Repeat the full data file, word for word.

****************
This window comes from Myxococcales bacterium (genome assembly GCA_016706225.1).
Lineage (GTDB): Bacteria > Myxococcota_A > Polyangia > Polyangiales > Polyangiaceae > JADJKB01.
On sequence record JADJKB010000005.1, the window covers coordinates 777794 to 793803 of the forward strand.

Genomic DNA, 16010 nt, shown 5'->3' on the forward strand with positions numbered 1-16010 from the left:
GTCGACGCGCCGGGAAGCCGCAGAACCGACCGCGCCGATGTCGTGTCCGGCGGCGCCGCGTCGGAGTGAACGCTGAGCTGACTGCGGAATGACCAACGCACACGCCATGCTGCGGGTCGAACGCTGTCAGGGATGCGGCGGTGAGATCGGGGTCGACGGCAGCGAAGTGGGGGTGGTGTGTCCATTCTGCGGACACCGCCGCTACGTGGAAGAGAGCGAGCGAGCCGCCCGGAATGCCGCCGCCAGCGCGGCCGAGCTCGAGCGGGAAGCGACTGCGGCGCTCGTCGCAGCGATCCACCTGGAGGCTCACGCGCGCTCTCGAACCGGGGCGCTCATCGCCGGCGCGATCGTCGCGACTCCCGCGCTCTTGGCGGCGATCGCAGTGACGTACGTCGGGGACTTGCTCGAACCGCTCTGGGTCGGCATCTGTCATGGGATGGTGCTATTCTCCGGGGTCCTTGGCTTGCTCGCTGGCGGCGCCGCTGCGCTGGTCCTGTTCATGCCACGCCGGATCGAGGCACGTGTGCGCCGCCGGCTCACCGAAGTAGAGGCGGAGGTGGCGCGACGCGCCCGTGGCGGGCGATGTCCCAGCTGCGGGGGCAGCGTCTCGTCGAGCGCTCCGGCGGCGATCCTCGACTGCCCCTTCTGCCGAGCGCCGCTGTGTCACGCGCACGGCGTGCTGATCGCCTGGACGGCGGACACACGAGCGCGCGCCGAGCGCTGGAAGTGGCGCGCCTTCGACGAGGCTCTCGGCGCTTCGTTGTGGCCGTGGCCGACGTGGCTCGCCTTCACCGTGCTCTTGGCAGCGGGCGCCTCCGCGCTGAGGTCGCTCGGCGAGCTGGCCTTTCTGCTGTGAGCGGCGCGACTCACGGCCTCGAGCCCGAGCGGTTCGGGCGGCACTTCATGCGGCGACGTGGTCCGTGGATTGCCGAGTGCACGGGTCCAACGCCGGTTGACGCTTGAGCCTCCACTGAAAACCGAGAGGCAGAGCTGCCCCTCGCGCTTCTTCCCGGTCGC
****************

This window comes from Myxococcales bacterium (genome assembly GCA_016706225.1).
Lineage (GTDB): Bacteria > Myxococcota_A > Polyangia > Polyangiales > Polyangiaceae > JADJKB01.
On sequence record JADJKB010000005.1, the window covers coordinates 777794 to 793803 of the forward strand.

Genomic DNA, 16010 nt, shown 5'->3' on the forward strand with positions numbered 1-16010 from the left:
GTCGACGCGCCGGGAAGCCGCAGAACCGACCGCGCCGATGTCGTGTCCGGCGGCGCCGCGTCGGAGTGAACGCTGAGCTGACTGCGGAATGACCAACGCACACGCCATGCTGCGGGTCGAACGCTGTCAGGGATGCGGCGGTGAGATCGGGGTCGACGGCAGCGAAGTGGGGGTGGTGTGTCCATTCTGCGGACACCGCCGCTACGTGGAAGAGAGCGAGCGAGCCGCCCGGAATGCCGCCGCCAGCGCGGCCGAGCTCGAGCGGGAAGCGACTGCGGCGCTCGTCGCAGCGATCCACCTGGAGGCTCACGCGCGCTCTCGAACCGGGGCGCTCATCGCCGGCGCGATCGTCGCGACTCCCGCGCTCTTGGCGGCGATCGCAGTGACGTACGTCGGGGACTTGCTCGAACCGCTCTGGGTCGGCATCTGTCATGGGATGGTGCTATTCTCCGGGGTCCTTGGCTTGCTCGCTGGCGGCGCCGCTGCGCTGGTCCTGTTCATGCCACGCCGGATCGAGGCACGTGTGCGCCGCCGGCTCACCGAAGTAGAGGCGGAGGTGGCGCGACGCGCCCGTGGCGGGCGATGTCCCAGCTGCGGGGGCAGCGTCTCGTCGAGCGCTCCGGCGGCGATCCTCGACTGCCCCTTCTGCCGAGCGCCGCTGTGTCACGCGCACGGCGTGCTGATCGCCTGGACGGCGGACACACGAGCGCGCGCCGAGCGCTGGAAGTGGCGCGCCTTCGACGAGGCTCTCGGCGCTTCGTTGTGGCCGTGGCCGACGTGGCTCGCCTTCACCGTGCTCTTGGCAGCGGGCGCCTCCGCGCTGAGGTCGCTCGGCGAGCTGGCCTTTCTGCTGTGAGCGGCGCGACTCACGGCCTCGAGCCCGAGCGGTTCGGGCGGCACTTCATGCGGCGACGTGGTCCGTGGATTGCCGAGTGCACGGGTCCAACGCCGGTTGACGCTTGAGCCTCCACTGAAAACCGAGAGGCAGAGCTGCCCCTCGCGCTTCTTCCCGGTCGC